The Rustic Furniture Saving Place (619 E Dewey Ave), is a fairly nondescript building sitting next to the railroad tracks on Dewey. But if these walls could talk, you might believe the stories you’d hear.
He left home at the age of ten and lived on and off the streets of California for a couple of years. Battling drug and alcohol addiction, Missionary Evangelist Todd Sloggett somehow found himself in church and gave his life to the Lord at the age of twenty-five.
He wasn’t pleased with what he was seeing in American churches, firmly believing the Body of Christ needs to get their “boots on the ground” by ministering to the hurting on the streets and to think outside the box.
He, his wife, and children sold everything, including their home and landscape business, and traveled across the United States for four years in a borrowed truck and trailer. They hit the streets talking to people, ministering, researching, and learning the best ways to help those in need using his first-hand experiences to meet people where they are.
Ready to settle down, Reverend Sloggett felt the Spirit of the Lord leading his family to Oklahoma. One thing led to another and they landed here in Sapulpa, where their non-profit ministry, Holiness Missions to American (HMA), was born.
They started their journey by partnering with an established resale store named Christian Friends Apparel off Highway 97, which also housed their ministry offices. In 2007, they acquired the three-story building at 619 E. Dewey that sits by the railroad tracks. Starting as a thrift-store selling used furniture to help fund their ministries, soon led to selling new mattresses. Their business has turned into Rustic Furniture Saving Place. They sell beautiful, brand new, hand-made western, rustic, and farmhouse home furnishings and décor.
This building is also the national office for HMA, which currently oversees seven hundred ministries and outreaches, along with several churches, in eighteen states and five countries. Three hundred full-time volunteers, a few full and part-time employees, and a handful of secretaries help to keep everything moving along. They serve the homeless, battered women, human trafficking victims, prisoners, orphans, widows, and specialize in drug addiction.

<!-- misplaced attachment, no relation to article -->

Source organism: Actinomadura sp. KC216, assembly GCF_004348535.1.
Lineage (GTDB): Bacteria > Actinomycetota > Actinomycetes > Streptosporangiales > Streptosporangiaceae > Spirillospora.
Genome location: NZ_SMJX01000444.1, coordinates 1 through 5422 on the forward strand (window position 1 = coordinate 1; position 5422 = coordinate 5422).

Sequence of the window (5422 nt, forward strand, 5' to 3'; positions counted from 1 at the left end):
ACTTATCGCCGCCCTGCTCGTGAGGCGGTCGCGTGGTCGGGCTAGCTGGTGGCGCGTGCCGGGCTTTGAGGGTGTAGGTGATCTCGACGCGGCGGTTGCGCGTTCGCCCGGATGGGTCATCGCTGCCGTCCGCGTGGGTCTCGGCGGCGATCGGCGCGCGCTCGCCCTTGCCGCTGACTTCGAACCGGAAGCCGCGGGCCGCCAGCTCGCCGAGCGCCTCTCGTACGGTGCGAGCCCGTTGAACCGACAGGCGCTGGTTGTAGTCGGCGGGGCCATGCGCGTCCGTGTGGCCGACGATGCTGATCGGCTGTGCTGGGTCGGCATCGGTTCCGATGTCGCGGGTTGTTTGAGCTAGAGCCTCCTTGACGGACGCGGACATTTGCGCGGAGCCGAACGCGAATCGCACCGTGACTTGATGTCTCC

It takes at least $1,000,000 ($1 million) annually to fund the ministries, with $200,000 – $300,000 coming from donations.
Reverend Sloggett not only believes in “thinking outside the box but inside the bible” but also being a good steward with what the Lord blesses us with. He believes our country would be blessed more if there was less waste…of food, clothes, resources and more. With that in mind, they renovated the top floor of their building by using nothing but free, recycled materials (flooring, wood paneling, and paint) and using their own manpower.
He tells his volunteers and staff, “Everything moves all the time, this is not about comfort.” While they may have an office or delivery truck one day, if it is needed for ministry purposes, that need will be met. He believes in running HMA within their means and making do with what they have.
He humbly told of the “Wall of Faith” that was on display, which was damaged in the 2019 tornadoes, along with their buildings. People visit to see hundreds of pictures: thank you notes and mementos from people HMA has helped and mentored over the years. Most items were salvaged and a new display will be set up across the street at a newly-acquired building, helping to expand storage for the furniture store and space for their ministries.
In 2018, Reverend Sloggett was awarded President Donald Trump’s Volunteer Service Award. In one of three letters, President Trump wrote, “One of our nation’s greatest strengths remains the compassion of our everyday citizens, who give so willingly of themselves and their lives for the benefit of others. Each generation of hardworking and kindhearted volunteers helps to write a new chapter of American greatness, and our Nation is proud [for] your commitment to this honorable tradition.”
It is apparent the Lord has blessed the Sloggatt family’s ministry efforts. The Reverend’s story is one of redemption and hope, using what he learned during his trying times to help others and spread the love of Christ.
His Facebook profile reads, “You wouldn’t believe me…” proceeding from a homeless drug addict to being President of a million-dollar ministry may seem pretty unbelievable to some but with God, all things truly are possible.
Reverend Sloggett does a monthly podcast, has published books with HMA’s Vice President Pastor David Lamb, has five media platforms, curriculum, two clothing stores that fund mission work to name just a few irons in the fire. Two of their affiliate ministries currently in Sapulpa are “Peanut Butter and Jesus” that Sapulpa Times reported on a few weeks ago and “Martha’s Heart Women’s Home” which takes in young women who have aged out of adoption.
The furniture store is operated by one of the Reverend’s sons and custom orders can be made with accents like stains, cowhide, leather trim, and stamped leather to most furniture pieces. Whether you are in the market for a new bedroom suite, kitchen table and chairs, wall hangings to honor veterans or first responders, bedding or accents, Rustic Furniture Saving Place probably has what you are looking for in their thirteen showrooms. Your money will be going to aid in ministry, helping to reach the “least, the last and the lost.”